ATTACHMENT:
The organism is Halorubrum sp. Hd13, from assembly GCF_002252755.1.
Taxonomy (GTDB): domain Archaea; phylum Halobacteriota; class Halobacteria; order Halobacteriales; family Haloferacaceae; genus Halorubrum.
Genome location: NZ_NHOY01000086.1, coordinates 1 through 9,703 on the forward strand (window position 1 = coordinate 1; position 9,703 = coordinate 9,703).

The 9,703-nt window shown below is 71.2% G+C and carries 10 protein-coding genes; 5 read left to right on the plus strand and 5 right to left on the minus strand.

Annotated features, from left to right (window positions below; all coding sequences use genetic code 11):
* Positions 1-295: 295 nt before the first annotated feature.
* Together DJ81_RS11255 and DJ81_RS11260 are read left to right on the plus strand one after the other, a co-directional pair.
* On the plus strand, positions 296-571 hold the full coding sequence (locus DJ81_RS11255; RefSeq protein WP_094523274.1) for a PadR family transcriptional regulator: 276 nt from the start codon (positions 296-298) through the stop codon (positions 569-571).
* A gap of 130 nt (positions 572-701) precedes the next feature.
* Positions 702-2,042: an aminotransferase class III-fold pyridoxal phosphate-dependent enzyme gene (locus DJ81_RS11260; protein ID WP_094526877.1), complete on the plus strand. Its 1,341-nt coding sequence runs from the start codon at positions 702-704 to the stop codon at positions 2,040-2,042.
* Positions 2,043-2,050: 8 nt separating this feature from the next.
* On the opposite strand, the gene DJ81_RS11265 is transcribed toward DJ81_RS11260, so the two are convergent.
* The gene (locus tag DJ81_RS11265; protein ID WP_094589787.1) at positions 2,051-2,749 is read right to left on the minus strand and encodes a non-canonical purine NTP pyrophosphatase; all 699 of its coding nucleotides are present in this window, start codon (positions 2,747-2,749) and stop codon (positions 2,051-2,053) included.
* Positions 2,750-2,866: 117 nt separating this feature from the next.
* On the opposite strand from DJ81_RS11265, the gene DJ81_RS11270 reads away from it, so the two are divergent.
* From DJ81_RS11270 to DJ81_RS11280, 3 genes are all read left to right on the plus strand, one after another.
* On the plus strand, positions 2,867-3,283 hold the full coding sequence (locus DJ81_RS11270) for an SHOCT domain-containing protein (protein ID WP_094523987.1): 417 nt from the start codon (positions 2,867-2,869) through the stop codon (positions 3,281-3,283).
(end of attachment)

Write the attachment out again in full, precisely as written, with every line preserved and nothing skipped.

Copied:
The organism is Halorubrum sp. Hd13, from assembly GCF_002252755.1.
Taxonomy (GTDB): domain Archaea; phylum Halobacteriota; class Halobacteria; order Halobacteriales; family Haloferacaceae; genus Halorubrum.
Genome location: NZ_NHOY01000086.1, coordinates 1 through 9,703 on the forward strand (window position 1 = coordinate 1; position 9,703 = coordinate 9,703).

The 9,703-nt window shown below is 71.2% G+C and carries 10 protein-coding genes; 5 read left to right on the plus strand and 5 right to left on the minus strand.

Annotated features, from left to right (window positions below; all coding sequences use genetic code 11):
* Positions 1-295: 295 nt before the first annotated feature.
* Together DJ81_RS11255 and DJ81_RS11260 are read left to right on the plus strand one after the other, a co-directional pair.
* On the plus strand, positions 296-571 hold the full coding sequence (locus DJ81_RS11255; RefSeq protein WP_094523274.1) for a PadR family transcriptional regulator: 276 nt from the start codon (positions 296-298) through the stop codon (positions 569-571).
* A gap of 130 nt (positions 572-701) precedes the next feature.
* Positions 702-2,042: an aminotransferase class III-fold pyridoxal phosphate-dependent enzyme gene (locus DJ81_RS11260; protein ID WP_094526877.1), complete on the plus strand. Its 1,341-nt coding sequence runs from the start codon at positions 702-704 to the stop codon at positions 2,040-2,042.
* Positions 2,043-2,050: 8 nt separating this feature from the next.
* On the opposite strand, the gene DJ81_RS11265 is transcribed toward DJ81_RS11260, so the two are convergent.
* The gene (locus tag DJ81_RS11265; protein ID WP_094589787.1) at positions 2,051-2,749 is read right to left on the minus strand and encodes a non-canonical purine NTP pyrophosphatase; all 699 of its coding nucleotides are present in this window, start codon (positions 2,747-2,749) and stop codon (positions 2,051-2,053) included.
* Positions 2,750-2,866: 117 nt separating this feature from the next.
* On the opposite strand from DJ81_RS11265, the gene DJ81_RS11270 reads away from it, so the two are divergent.
* From DJ81_RS11270 to DJ81_RS11280, 3 genes are all read left to right on the plus strand, one after another.
* On the plus strand, positions 2,867-3,283 hold the full coding sequence (locus DJ81_RS11270) for an SHOCT domain-containing protein (protein ID WP_094523987.1): 417 nt from the start codon (positions 2,867-2,869) through the stop codon (positions 3,281-3,283).